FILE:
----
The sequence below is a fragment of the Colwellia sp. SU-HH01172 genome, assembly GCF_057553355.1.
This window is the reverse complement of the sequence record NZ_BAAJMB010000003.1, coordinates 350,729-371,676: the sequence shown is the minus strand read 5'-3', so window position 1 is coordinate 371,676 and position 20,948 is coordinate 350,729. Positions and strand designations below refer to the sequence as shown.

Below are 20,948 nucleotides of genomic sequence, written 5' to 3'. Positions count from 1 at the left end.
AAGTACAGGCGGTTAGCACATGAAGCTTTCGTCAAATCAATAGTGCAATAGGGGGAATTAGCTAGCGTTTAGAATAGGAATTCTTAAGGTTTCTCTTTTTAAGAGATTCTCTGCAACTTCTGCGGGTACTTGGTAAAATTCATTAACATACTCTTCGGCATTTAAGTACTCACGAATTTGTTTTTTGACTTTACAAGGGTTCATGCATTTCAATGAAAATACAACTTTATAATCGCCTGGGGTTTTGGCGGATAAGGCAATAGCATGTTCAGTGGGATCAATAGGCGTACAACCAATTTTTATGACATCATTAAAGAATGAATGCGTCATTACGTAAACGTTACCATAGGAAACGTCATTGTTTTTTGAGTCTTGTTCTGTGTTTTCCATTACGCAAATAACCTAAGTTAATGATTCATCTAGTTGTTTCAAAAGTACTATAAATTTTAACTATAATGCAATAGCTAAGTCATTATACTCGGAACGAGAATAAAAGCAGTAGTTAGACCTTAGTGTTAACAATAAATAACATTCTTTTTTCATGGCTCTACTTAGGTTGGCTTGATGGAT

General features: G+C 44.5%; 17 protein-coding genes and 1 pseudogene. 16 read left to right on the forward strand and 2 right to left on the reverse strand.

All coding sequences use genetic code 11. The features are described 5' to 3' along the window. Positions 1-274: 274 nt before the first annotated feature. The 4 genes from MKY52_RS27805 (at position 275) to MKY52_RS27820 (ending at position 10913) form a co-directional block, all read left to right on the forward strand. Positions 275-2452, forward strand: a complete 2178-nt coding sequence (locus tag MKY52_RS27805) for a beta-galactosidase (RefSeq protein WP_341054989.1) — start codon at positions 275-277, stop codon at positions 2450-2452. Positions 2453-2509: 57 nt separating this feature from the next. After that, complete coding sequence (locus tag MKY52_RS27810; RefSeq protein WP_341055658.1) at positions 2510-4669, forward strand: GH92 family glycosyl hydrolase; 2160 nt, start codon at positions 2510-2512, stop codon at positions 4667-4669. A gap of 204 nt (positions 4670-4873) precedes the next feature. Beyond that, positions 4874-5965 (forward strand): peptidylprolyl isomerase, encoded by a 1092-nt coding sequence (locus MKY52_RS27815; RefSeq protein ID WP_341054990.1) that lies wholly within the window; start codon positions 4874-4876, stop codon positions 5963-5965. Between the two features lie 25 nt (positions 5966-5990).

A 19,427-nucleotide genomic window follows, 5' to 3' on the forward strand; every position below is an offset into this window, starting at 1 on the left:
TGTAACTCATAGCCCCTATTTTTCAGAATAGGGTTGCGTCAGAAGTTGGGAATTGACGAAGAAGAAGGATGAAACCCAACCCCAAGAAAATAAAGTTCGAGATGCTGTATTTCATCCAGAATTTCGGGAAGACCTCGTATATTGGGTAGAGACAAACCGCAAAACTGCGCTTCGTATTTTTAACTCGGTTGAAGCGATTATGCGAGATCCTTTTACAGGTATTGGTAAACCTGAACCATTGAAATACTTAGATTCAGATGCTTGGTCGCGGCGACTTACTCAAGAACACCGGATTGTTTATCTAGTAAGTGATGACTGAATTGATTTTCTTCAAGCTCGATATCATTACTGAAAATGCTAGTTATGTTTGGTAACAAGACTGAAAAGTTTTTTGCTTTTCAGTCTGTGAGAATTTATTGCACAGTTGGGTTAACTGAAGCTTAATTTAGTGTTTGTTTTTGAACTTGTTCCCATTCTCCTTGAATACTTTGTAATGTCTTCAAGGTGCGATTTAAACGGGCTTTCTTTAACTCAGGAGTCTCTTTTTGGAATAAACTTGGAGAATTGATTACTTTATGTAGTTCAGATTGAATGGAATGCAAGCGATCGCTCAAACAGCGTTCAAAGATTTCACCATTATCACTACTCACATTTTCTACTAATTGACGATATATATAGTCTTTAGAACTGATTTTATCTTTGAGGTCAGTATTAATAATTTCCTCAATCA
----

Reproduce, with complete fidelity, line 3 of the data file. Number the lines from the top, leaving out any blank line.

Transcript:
Below are 20,948 nucleotides of genomic sequence, written 5' to 3'. Positions count from 1 at the left end.